Homilies, 2004, Cycle-C

2004—Thirty-second Sunday of Ordinary Time—C


The violence and gory details of our first reading may strike us as gruesome, but this story of the courage and faithful witness of the Jewish martyrs in the face of religious persecution DOES offer us one of the earliest biblical references to some form of existence after this life.

Indeed, both our first reading and the gospel invite us to reflect on a central tenet of our Christian faith - our hope in the resurrection promised by Christ.

Our readings invite us to consider what it is that we truly believe when we profess our faith in "the resurrection of the dead."

Perhaps the best way to reflect on this tenet of our faith is to appeal to an experience that is common to all of us? For instance, have we not experienced death in our lives? If not, we all surely will one day.

What do we say to someone who has just lost a friend or loved one?

-I'm sorry, OR I am sad for your loss, OR He/She is with God now

Perhaps we could consider this same situation from a different angle?

-What is it that we want to hear when we experience the loss of a friend or loved one?

Is our talk about death adequate? Don't our words inevitably fail us? Far more important than words is simply the loving presence and support of our families and friends at a time of loss.

Yet, even then, we know that at times of loss all we really have to cling to is our hope and faith in Christ.

If we cannot hope in the resurrection, we have nothing to hold onto save the death itself.

Without hope in our sharing in Christ's resurrection, what is left?

Our Christian faith offers no explanation for either suffering OR hope. We only have the story of Jesus and the throngs of witnesses who throughout history have testified to their hope in the resurrection.

These holy souls - our departed parents, grandparents, or the saints we celebrate - all went to their deaths like Jesus, alone and in silence.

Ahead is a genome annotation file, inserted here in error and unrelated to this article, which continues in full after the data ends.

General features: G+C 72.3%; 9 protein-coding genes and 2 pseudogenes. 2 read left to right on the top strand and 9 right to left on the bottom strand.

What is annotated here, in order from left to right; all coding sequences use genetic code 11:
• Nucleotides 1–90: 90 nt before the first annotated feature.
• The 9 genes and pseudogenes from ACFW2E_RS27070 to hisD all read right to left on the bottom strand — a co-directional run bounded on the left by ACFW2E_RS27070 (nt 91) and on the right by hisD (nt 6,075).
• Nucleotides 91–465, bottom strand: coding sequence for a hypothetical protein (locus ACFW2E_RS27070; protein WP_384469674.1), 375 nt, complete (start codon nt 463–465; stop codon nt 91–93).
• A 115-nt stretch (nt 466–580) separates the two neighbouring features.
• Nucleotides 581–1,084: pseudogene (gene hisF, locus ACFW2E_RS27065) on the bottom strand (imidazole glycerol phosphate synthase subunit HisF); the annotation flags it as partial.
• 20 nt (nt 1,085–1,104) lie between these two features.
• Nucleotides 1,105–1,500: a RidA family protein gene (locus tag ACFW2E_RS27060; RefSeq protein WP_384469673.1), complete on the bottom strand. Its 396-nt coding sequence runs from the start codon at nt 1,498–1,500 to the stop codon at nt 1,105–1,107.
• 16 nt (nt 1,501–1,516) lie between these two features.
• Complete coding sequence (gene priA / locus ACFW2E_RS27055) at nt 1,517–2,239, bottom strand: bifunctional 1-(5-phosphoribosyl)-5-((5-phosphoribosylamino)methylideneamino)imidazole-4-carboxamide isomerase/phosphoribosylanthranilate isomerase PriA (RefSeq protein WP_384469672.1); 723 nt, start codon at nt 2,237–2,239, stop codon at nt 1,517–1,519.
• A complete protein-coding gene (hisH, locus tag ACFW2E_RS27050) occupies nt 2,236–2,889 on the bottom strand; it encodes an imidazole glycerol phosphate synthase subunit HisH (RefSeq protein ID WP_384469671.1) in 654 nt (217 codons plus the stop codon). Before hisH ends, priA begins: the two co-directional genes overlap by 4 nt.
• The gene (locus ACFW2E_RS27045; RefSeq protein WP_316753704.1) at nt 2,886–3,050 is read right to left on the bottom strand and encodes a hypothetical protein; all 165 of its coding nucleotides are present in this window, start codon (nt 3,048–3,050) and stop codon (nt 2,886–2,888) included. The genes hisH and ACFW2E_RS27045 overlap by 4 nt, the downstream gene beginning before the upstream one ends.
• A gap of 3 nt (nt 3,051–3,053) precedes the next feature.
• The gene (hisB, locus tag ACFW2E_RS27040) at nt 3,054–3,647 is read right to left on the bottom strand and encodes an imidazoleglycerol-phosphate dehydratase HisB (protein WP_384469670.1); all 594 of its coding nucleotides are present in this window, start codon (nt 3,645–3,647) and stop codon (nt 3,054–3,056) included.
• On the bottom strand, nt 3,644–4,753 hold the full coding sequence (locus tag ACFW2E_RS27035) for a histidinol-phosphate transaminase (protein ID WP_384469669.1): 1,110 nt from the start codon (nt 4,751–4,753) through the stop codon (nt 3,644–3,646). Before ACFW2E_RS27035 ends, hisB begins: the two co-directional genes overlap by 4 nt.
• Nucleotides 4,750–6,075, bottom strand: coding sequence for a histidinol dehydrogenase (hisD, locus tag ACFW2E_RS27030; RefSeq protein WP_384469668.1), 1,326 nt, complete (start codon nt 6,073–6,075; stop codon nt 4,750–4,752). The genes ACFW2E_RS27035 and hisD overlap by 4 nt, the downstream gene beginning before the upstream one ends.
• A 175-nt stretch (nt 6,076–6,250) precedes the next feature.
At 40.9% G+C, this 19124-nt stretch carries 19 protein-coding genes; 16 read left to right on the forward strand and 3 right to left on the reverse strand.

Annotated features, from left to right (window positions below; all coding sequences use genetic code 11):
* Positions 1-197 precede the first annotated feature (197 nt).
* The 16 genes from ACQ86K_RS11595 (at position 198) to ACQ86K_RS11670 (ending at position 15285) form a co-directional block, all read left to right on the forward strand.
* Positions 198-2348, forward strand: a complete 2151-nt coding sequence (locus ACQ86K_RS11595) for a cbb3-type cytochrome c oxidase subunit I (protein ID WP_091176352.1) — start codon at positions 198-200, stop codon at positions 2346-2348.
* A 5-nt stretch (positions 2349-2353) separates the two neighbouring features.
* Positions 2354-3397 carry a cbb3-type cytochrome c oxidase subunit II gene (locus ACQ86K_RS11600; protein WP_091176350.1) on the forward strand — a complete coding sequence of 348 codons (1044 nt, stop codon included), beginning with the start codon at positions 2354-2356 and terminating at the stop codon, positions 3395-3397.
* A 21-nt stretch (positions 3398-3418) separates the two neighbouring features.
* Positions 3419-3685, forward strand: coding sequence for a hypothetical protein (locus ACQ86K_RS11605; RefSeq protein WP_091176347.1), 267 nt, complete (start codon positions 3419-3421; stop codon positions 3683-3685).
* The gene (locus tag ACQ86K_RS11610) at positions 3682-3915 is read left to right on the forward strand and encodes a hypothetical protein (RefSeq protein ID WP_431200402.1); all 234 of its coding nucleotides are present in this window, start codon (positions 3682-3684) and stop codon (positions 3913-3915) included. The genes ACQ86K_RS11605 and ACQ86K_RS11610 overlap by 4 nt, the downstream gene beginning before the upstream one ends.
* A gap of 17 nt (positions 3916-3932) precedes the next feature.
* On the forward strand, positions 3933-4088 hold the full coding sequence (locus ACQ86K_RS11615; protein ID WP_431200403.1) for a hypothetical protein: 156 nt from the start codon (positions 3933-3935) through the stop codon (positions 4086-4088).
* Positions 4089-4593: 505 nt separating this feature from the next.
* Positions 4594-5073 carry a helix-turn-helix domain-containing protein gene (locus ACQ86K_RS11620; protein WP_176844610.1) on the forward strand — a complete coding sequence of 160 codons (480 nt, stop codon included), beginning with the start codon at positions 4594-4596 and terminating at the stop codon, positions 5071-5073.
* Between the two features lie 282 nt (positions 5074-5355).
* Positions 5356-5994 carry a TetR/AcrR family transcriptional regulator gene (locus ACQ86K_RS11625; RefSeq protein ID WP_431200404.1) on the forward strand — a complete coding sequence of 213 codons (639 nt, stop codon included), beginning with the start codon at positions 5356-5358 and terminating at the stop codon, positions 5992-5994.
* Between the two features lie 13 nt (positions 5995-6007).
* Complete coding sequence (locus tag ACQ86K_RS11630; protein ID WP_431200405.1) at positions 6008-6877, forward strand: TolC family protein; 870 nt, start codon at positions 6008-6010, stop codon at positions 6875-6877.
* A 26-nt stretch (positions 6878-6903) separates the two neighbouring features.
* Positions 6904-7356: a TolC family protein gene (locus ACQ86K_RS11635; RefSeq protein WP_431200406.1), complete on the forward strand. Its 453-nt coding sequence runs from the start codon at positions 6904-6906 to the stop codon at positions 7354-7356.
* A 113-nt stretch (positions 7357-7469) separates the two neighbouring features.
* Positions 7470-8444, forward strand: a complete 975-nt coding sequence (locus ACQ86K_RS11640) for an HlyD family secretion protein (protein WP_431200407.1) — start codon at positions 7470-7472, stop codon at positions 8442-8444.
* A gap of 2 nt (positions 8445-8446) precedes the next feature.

But nevertheless with radical trust in God's mercy, they give us the clearest testimony to the possibility of Christian hope.

The late Archbishop of Chicago, Joseph Cardinal Bernardin, is one of those holy souls who gives us witness to hope in the resurrection. Just 13 days before his death from pancreatic cancer he completed a book, The Gift of Peace, in which he chronicles the spiritual journey of the last three years of his life.

The final words in his book are simple yet profound. Bernardin leaves us with this testimony in the face of death:

"As I write these final words, my heart is filled with joy. I am at peace. It is the first day of November 1996, and fall is giving way to winter. Soon the trees will lose the vibrant colors of their leaves and snow will cover the ground. The earth will shut down, and people will race to and from their destinations bundled up for warmth. Chicago winters are harsh. It is a time of dying. But we know that spring will soon come with all its new life and wonder. It is quite clear that I will not be alive in the spring. But I will soon experience new life in a different way. Although I do not know what to expect in the afterlife, I do know that just as God has called me to serve him to the best of my ability throughout my life on earth, he is now calling me home."

Like Bernardin, we too are called to serve Christ to the best of our abilities. We are disciples of Christ; we are those who bear witness to the resurrection in the here and now of our lives.

Yet, at the same time, we soberly recognize that faith and hope in the resurrection is not always easy. We should draw strength from the knowledge that this faith has never been easy, for faith in the resurrection was initially met by doubt and bewilderment by the women and men disciples of Jesus who found his tomb empty.

Like those first disciples, we often struggle to believe that life conquers the death around us.

It is a terrific leap of faith to celebrate the presence of the God of life in the midst of a world wrought by terror, war, starvation, and poverty.

But as Christians we DO make this leap of faith. Jesus reminds us today and every day that our God is a God of life, not death.

Each week we gather to celebrate the resurrection. Each week we remember what lies ahead of us by celebrating our radical hope in Jesus, the risen one. In and through this hope, each of us has the courage to proclaim with one voice: "Dying you destroyed our death; rising you restored our life; Lord Jesus come in glory."

As Christians, then, we must hold onto our faith - that pain, suffering and death DO NOT have the last word. For us to believe in the resurrection is to assert life in the face of death and despair. In order to embody this hope we must do everything possible to counter evil with love and despair with hope.

This message could not be any more vital for us at this moment in time. As Christians, we DO HAVE REASON to live in faithful hope even as we struggle to heal the wounds in our archdiocese, our nation and the world.

May the Spirit of the risen Christ grant us this gift of faithful hope.


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